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Before breaking into the spirits space, Pia Carusone had an extensive and impressive political career, working for a range of notable politicians, including former Arizona congresswoman Gabby Giffords. After the tragic 2011 shooting the lives of Giffords and her team were changed forever. Sometimes, out of tragedy comes transformation. Giffords’ survival story played an important part in Pia’s decision to follow her passion for the American food and beverage arena, and start her own distillery, Republic Restoratives.
Pia harnessed her passions and showcased her inspiration when developing Republic Restoratives with her co-founder Rachel Gardner. Her political career in D.C. yields a familiarity and love for the city. She wanted her distillery to fit the needs and tastes of the neighborhoods and communities that make D.C. special.
As a woman breaking into a predominantly male industry, she drew inspiration from feminist political figures and D.C. cultural motifs when building her company’s brand. As an LGBTQ+ business owner, Pia made community outreach and inclusivity a cornerstone of her business model, collaborating with other LGBTQ+ entrepreneurs, and partnering with organizations like Whitman Walker and Trans Law.
In celebration of Pride Month, we asked Pia a few questions about her business and her perspective as an LGBTQ+ small business owner in a year of unprecedented challenges and uncertainty.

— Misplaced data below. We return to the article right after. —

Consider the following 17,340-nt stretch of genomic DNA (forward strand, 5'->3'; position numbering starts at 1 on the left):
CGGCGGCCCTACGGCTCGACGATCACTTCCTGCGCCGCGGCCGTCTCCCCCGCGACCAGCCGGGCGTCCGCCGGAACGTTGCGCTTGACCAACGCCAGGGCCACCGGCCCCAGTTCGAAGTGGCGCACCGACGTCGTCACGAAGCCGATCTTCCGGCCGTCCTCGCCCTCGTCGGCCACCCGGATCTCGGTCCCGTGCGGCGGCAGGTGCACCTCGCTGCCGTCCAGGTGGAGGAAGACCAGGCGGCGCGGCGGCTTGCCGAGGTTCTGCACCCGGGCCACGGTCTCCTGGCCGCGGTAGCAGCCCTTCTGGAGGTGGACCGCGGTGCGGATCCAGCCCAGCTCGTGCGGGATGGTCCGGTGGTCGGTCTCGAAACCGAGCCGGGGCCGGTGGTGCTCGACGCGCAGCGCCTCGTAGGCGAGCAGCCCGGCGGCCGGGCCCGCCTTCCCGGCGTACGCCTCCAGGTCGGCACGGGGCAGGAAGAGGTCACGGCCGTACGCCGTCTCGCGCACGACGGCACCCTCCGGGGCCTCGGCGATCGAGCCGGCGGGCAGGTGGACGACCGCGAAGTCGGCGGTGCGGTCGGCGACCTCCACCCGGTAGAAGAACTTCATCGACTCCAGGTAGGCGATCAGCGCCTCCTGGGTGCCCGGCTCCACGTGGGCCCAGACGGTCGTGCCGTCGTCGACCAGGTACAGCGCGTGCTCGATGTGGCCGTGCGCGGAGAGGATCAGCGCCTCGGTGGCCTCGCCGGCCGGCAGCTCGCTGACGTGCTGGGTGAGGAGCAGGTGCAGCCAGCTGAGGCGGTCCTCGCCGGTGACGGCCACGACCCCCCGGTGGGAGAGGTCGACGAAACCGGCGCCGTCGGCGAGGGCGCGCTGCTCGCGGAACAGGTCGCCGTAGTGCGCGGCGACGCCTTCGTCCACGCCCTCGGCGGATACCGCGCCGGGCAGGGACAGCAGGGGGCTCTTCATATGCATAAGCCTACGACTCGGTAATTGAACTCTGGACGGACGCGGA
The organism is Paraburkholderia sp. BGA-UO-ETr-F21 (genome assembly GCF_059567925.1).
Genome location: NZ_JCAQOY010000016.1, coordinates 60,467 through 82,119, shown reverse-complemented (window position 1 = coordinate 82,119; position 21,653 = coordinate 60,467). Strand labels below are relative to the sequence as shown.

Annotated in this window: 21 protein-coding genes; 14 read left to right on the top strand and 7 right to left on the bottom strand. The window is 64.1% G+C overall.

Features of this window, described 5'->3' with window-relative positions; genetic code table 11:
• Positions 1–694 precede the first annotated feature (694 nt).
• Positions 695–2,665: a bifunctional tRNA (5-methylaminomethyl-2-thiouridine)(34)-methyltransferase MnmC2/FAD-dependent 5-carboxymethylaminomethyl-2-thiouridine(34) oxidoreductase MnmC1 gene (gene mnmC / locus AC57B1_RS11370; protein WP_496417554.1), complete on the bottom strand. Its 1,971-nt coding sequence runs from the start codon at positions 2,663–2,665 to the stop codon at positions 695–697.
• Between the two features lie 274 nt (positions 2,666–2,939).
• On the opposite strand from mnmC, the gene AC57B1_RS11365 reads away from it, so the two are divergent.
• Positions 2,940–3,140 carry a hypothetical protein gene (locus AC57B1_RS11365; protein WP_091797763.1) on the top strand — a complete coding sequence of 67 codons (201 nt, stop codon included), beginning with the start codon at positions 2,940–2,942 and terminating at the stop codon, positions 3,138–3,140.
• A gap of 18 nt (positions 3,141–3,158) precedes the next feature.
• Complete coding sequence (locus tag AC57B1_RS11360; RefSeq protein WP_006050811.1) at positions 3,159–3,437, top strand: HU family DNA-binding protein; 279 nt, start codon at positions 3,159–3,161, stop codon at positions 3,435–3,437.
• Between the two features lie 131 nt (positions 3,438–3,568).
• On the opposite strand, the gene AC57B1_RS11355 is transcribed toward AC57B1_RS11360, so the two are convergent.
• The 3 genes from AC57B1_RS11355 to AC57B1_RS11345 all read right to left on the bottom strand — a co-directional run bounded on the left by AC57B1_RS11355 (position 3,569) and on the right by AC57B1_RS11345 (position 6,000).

The following interview was edited for clarity and brevity.
Question: How did you get into spirits?
Answer: It was connected to my interest in food, farming, and agriculture. As consumers, we're more and more interested in where our food comes from. Chefs are taking that into account when designing restaurants and building menus. And of course – wine. The growth in the ‘70s and ‘80s of Napa Valley, for example, really showcased that American wine producers can grow great grapes and make great wine. And that really is just starting with spirits. For the most part, the vast majority of spirits in the United States are still owned and operated by large companies, many of them based in other countries. My interest started there, as a consumer. Then of course, when learning more about the business, I became interested.
Q: What are some of the unique challenges and opportunities that have been presented to you as an LGBTQ+ business owner?